Nutrition Strategies to Maximize Fat Adaptation


by Rebecca Dent, Uphill Athlete High Performance Dietitian

It is important to highlight that this article is about the influence of specific dietary strategies on optimizing performance for endurance exercise and is not in relation to health.

Nutrition strategies play an important role in your ability to train and perform well, optimizing training adaptations and aiding recovery, helping you reach your full fitness potential.

In the first article of this series (link) we highlighted that fat adaption training has two purposes:

  1. Enhances physiological adaptations to endurance training (go further, faster, for longer).
  2. Enhances the body’s ability to use fat as a fuel source during endurance exercise (your endurance training) reducing the reliance on carbohydrate during endurance performance (that summit attempt, ultra-race, alpine expedition).

Note that the terminology ‘fat adaptation’ denotes enhancing the body’s ability to burn fat, however the term fat adaptation training is often used to encompass both of the above points (1 and 2).

Nutrition for endurance training is about optimizing fuel efficiency, being able to utilize both carbohydrate and fat as fuel sources. In order for the body to optimise fat as a fuel source there are two main strategies; fasted training sessions at low to moderate intensity and following a carbohydrate restricted diet (low carbohydrate, high fat diet).

Because it takes time for the body to get better at utilizing fat as fuel source anyone who is new to endurance training will need to introduce fasted training slowly whilst at the same time make sure you take on board a source of carbohydrates to fuel higher intensity (zones 3&4), strength training or interval type sessions. There are only a few situations where a high fat diet OR a high carbohydrate diet may be advised. The potential role of a high fat diet for endurance will be discussed in the next article of this series.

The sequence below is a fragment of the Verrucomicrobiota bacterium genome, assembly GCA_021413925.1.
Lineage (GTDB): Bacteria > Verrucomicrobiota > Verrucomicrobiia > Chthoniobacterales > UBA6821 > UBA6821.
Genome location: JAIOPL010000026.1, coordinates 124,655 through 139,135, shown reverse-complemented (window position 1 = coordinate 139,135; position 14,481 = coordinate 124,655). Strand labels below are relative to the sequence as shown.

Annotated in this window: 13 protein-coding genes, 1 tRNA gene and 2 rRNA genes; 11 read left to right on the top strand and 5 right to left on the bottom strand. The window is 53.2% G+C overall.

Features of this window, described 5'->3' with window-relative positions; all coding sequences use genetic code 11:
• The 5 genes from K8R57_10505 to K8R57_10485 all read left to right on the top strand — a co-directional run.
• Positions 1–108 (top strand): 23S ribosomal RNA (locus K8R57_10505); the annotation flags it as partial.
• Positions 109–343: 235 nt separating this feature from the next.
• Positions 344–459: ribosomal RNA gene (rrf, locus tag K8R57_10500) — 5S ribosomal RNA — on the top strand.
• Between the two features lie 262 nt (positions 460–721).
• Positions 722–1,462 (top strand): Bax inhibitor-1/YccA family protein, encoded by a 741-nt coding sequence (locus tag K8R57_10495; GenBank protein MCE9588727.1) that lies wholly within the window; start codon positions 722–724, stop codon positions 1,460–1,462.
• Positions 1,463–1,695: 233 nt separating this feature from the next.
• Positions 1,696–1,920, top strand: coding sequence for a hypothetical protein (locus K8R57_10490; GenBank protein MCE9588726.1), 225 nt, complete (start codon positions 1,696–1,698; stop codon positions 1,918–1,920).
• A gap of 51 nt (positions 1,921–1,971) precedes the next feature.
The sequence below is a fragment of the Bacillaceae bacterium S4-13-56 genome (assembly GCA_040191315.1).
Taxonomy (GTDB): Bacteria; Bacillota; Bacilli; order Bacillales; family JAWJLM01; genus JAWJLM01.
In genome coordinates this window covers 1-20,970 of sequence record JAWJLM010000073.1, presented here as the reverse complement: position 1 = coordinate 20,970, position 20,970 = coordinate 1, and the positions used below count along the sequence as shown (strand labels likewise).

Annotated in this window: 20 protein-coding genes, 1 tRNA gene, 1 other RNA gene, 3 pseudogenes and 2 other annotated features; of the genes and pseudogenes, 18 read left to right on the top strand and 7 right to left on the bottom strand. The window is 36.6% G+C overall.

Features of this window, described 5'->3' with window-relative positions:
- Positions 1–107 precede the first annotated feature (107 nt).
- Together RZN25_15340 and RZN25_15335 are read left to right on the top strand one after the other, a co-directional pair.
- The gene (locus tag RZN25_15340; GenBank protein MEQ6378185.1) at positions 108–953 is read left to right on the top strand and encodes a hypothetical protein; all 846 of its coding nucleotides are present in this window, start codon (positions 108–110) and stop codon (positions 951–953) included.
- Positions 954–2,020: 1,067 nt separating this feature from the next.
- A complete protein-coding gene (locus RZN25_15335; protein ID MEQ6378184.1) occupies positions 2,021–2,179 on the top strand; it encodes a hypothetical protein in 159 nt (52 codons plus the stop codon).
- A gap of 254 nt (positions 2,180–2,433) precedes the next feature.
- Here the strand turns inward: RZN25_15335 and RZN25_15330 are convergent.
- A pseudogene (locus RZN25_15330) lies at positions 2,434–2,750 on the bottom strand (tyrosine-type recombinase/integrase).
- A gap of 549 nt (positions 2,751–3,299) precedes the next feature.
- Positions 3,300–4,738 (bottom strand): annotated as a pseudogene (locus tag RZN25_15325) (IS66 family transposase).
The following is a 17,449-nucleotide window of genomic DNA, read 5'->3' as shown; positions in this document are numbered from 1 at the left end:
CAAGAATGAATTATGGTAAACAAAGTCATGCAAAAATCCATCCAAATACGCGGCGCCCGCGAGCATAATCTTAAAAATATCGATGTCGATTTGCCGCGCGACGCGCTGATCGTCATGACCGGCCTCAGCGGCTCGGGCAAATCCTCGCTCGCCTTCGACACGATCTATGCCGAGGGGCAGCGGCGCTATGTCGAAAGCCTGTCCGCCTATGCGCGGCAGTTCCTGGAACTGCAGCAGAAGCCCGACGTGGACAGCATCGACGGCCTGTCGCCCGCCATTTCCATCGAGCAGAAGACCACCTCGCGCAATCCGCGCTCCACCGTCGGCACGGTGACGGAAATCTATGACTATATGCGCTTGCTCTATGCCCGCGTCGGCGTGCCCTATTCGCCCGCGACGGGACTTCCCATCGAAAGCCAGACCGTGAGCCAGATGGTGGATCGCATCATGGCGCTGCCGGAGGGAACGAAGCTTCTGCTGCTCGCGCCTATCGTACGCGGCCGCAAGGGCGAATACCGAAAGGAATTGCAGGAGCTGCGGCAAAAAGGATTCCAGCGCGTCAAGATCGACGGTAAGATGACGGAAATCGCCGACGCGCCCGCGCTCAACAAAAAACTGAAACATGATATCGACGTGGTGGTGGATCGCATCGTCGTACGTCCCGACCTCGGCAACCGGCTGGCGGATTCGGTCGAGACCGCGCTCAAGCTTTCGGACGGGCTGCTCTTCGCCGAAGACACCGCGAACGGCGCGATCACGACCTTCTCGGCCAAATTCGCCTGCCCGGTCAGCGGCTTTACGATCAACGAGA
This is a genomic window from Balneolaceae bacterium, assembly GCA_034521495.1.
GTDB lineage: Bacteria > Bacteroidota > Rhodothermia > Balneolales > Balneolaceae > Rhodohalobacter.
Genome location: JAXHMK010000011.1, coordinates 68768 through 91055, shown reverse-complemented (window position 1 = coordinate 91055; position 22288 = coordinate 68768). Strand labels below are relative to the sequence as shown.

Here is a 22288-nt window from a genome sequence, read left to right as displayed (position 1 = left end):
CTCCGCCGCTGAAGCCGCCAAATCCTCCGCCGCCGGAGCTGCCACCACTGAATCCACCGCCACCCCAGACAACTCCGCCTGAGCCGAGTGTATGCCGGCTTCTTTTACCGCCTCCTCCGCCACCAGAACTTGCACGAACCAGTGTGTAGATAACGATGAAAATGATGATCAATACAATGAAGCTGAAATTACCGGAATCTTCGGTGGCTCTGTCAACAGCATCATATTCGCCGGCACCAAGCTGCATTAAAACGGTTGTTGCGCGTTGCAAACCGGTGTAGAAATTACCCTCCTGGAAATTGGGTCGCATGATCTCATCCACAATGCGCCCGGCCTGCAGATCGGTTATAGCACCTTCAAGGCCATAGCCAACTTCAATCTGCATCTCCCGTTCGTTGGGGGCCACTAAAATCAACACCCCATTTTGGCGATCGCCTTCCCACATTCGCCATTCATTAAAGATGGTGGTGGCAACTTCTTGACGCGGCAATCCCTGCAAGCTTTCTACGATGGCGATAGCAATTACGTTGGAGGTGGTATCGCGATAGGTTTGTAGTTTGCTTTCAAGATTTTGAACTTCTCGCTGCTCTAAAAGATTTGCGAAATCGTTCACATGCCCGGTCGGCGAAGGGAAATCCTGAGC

Fat Adaptation Dietary Strategies

Fat adaptation specific training sessions, mean carrying out training with low carbohydrate availability in the blood stream, liver and/or muscles and have recently been defined as ‘Train Low’.

To ‘Train Low’ entails dietary strategies that deliberately withhold carbohydrate before, during and after carefully selected training sessions (I.e. low to moderate intensity or zone 1 and zone 2 sessions) (2)

There are several dietary strategies to ‘Train Low’ but we are only going to outline the strategies as advised here at Uphill Athlete, which are perhaps the simplest to apply.

Fasted sessions

  1. Training after an over-night fast:
  • Dietary Strategy: Avoid eating from your last meal in the evening until after your morning training session (water/black tea/coffee/sugar free drinks only are allowed).
  1. OR Training after a minimum of a 4-hour period without eating:
  • Dietary Strategy: If you intend to carry out your fat adaptation session later in the day, you need to allow a minimum of a 4 hours (ideally 6hours) without eating (water/black tea/black coffee/sugar free drinks only are allowed).


In both of the above ‘train low’ sessions, drinking black coffee before training (or 200mg of an alternate sugar free caffeine product e.g. gels, gum, tablet) is often advised. Caffeine ingestion before this type of training has been shown to help reduce the perceived intensity and effort of training (3), quite literally giving you a boost.

Fat Intake During Fasted Sessions

Dietary fat alone is not recommended during fasted training due to the risk of gastro-intestinal upset.

Risk of Illness

Training with low carbohydrate availability places additional stresses on the body and has been shown to reduce immune function and increase risk of illness (2). It is therefore vital that adequate recovery takes place.


What is key to remember is that the above dietary strategies are designed to maximize the adaptive response to endurance training and that if you are new to these fat adaptation strategies then initially training fasted will feel harder to do and performance may likely be reduced during the early stages. It is also important to combine the “fat adaptation’’ sessions with more performance-based ‘‘quality’’ sessions which require an intake of carbohydrate to fuel the session (1).


Coming up next article of this series:

  • High fat diets: is there a role in endurance training and what is the effect of a high fat diet on performance.


References / Links to Further Reading

  1. Louise M. Burke (2015) Re-Examining High-Fat Diets for Sports Performance: Did We Call the ‘Nail in the Coffin’ Too Soon? Sports Med 45 (Suppl 1):S33–S49.
  2. Jonathan D. Bartlett, John A. Hawley & James P. Morton (2015) Carbohydrate availability and exercise training adaptation: Too much of a good thing?, European Journal of Sport Science, 15:1, 3-12